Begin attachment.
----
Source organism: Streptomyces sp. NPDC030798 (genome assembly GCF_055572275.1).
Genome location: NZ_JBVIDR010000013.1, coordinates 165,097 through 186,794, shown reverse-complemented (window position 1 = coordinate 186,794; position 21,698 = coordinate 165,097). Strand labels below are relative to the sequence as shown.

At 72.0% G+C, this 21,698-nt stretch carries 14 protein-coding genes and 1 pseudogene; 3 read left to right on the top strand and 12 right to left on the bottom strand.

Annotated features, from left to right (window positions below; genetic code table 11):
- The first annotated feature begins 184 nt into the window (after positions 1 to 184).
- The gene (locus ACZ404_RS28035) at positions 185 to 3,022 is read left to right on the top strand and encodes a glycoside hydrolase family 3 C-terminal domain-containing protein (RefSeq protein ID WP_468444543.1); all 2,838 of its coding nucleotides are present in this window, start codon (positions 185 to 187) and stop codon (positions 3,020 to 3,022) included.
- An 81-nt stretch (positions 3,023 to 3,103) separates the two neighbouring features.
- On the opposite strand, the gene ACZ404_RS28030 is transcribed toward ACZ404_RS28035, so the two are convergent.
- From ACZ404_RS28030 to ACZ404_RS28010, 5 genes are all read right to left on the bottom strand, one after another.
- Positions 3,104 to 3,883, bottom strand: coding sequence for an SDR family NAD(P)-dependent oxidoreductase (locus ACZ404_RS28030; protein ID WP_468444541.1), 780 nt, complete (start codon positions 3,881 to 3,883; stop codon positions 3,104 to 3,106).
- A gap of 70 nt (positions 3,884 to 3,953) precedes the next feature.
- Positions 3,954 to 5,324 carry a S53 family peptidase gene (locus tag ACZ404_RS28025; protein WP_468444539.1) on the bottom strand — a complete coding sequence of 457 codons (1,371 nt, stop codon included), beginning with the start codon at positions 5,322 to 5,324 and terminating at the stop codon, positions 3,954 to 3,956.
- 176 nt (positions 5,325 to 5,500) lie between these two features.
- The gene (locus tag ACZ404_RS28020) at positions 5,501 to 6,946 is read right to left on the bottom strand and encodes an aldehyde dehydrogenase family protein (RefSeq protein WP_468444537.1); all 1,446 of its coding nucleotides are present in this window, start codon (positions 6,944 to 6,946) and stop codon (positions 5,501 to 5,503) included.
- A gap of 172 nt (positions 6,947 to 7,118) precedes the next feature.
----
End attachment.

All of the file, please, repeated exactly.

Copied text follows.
Source organism: Streptomyces sp. NPDC030798 (genome assembly GCF_055572275.1).
Genome location: NZ_JBVIDR010000013.1, coordinates 165,097 through 186,794, shown reverse-complemented (window position 1 = coordinate 186,794; position 21,698 = coordinate 165,097). Strand labels below are relative to the sequence as shown.

At 72.0% G+C, this 21,698-nt stretch carries 14 protein-coding genes and 1 pseudogene; 3 read left to right on the top strand and 12 right to left on the bottom strand.

Annotated features, from left to right (window positions below; genetic code table 11):
- The first annotated feature begins 184 nt into the window (after positions 1 to 184).
- The gene (locus ACZ404_RS28035) at positions 185 to 3,022 is read left to right on the top strand and encodes a glycoside hydrolase family 3 C-terminal domain-containing protein (RefSeq protein ID WP_468444543.1); all 2,838 of its coding nucleotides are present in this window, start codon (positions 185 to 187) and stop codon (positions 3,020 to 3,022) included.
- An 81-nt stretch (positions 3,023 to 3,103) separates the two neighbouring features.
- On the opposite strand, the gene ACZ404_RS28030 is transcribed toward ACZ404_RS28035, so the two are convergent.
- From ACZ404_RS28030 to ACZ404_RS28010, 5 genes are all read right to left on the bottom strand, one after another.
- Positions 3,104 to 3,883, bottom strand: coding sequence for an SDR family NAD(P)-dependent oxidoreductase (locus ACZ404_RS28030; protein ID WP_468444541.1), 780 nt, complete (start codon positions 3,881 to 3,883; stop codon positions 3,104 to 3,106).
- A gap of 70 nt (positions 3,884 to 3,953) precedes the next feature.
- Positions 3,954 to 5,324 carry a S53 family peptidase gene (locus tag ACZ404_RS28025; protein WP_468444539.1) on the bottom strand — a complete coding sequence of 457 codons (1,371 nt, stop codon included), beginning with the start codon at positions 5,322 to 5,324 and terminating at the stop codon, positions 3,954 to 3,956.
- 176 nt (positions 5,325 to 5,500) lie between these two features.
- The gene (locus tag ACZ404_RS28020) at positions 5,501 to 6,946 is read right to left on the bottom strand and encodes an aldehyde dehydrogenase family protein (RefSeq protein WP_468444537.1); all 1,446 of its coding nucleotides are present in this window, start codon (positions 6,944 to 6,946) and stop codon (positions 5,501 to 5,503) included.
- A gap of 172 nt (positions 6,947 to 7,118) precedes the next feature.